Table of Contents
Cardiomyopathy can be classified as primary or secondary. Primary cardiomyopathy can't be attributed to a specific cause, while secondary cardiomyopathy can be related so some other disease such as high blood pressure, heart valve disease, artery diseases or congenital heart defects. It's often associated with diseases involving other organs as well as the heart.
Incidence of the condition
The incidence of cardiomyopathy in US is 400,000 cases per year. This disease afflicts 2-3 million people in the United States. Several studies have found that 5 years after the initial presentation of the disease, 42% of women and 62% of men had died. Long-term survival was found to be inversely proportional to the severity of the disease on the initial diagnosis.
Signs and symptoms
Although some people who develop cardiomyopathy may have no signs and symptoms in the early stages of the disease, as the condition advances, signs and symptoms usually appear.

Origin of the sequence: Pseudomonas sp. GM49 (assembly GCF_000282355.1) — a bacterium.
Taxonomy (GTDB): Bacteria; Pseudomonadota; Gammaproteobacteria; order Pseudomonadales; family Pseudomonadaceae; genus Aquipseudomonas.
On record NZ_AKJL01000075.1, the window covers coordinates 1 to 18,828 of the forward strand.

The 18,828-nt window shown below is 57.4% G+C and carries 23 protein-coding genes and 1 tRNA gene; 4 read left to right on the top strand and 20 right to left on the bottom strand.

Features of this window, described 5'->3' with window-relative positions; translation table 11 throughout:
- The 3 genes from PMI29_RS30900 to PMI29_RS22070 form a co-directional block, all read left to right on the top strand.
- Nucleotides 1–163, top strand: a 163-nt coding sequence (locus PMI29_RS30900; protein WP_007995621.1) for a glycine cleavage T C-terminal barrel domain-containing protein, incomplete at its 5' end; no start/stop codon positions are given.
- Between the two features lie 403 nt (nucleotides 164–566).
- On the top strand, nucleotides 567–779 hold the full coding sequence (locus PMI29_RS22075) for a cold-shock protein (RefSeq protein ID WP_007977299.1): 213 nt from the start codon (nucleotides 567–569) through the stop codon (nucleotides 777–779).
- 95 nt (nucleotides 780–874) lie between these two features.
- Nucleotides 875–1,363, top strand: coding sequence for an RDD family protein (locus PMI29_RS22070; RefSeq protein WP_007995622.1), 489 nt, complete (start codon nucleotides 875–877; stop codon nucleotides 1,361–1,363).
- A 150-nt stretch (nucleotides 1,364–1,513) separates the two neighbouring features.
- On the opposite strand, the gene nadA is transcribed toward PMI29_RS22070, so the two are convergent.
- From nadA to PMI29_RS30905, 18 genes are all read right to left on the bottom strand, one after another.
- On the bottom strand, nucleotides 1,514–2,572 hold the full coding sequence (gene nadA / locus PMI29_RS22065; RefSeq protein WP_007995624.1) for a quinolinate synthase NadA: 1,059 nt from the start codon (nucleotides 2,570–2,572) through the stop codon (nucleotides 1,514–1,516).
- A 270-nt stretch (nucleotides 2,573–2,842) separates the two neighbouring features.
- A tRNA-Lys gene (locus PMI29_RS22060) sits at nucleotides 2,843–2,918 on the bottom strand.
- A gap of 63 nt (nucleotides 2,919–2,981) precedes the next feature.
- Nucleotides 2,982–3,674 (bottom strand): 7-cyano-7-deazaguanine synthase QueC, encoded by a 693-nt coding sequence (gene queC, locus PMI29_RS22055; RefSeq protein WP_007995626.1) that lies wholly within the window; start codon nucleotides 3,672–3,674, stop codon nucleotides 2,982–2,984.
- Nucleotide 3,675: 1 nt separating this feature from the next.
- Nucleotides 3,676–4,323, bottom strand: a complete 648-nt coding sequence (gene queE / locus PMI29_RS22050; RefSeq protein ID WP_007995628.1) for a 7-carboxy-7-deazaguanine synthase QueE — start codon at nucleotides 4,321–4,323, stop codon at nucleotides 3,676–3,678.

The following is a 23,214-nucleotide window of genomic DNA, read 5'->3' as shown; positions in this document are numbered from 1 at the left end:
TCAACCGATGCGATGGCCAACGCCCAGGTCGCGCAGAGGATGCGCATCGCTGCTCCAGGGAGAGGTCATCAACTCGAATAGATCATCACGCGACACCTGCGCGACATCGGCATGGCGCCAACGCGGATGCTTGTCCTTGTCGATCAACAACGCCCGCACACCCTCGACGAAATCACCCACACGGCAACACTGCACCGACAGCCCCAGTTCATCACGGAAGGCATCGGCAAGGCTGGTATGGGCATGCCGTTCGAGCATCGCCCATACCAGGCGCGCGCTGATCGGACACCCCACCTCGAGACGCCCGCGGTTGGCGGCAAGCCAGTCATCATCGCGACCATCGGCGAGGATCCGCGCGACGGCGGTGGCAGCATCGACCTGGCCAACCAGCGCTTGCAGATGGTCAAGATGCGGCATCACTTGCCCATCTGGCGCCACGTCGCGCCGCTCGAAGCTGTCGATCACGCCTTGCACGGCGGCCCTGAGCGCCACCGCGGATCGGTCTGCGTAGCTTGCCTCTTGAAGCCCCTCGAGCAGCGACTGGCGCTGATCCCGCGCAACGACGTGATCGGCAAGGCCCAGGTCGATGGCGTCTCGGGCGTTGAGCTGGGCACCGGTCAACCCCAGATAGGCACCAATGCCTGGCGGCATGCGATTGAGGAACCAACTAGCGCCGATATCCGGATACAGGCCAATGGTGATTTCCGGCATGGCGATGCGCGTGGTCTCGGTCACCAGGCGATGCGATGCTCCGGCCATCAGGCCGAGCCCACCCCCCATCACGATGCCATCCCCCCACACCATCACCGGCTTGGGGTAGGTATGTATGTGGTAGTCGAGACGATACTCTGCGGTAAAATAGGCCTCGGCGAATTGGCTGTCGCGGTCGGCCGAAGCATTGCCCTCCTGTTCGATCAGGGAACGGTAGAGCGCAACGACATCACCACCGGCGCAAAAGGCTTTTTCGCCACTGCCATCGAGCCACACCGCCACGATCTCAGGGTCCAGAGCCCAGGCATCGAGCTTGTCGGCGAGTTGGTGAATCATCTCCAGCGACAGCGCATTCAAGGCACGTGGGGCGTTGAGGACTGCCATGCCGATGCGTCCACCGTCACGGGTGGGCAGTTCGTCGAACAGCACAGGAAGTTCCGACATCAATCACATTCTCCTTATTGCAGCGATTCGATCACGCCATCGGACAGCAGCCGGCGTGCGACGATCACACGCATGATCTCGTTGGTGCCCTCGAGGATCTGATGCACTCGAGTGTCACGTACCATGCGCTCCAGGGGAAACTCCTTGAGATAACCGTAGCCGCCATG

Some of the most common signs are:
- Breathlessness with exertion or even at rest
- Swelling of the lower extremities
- Distention of the abdomen with fluid
- Irregular heart rhythm
- Dizziness, lightheadedness and fainting
- Swelling of the legs, ankles, or other portion of the body
- Abdominal swelling or enlargement
- Low amount of urine during daytime
- A need to urinate at night
- Changes in mental status
- Decreased alertness
No matter what type of cardiomyopathy we are talking about, it is important to stress out that signs and symptoms tend to progress over time unless the condition is treated.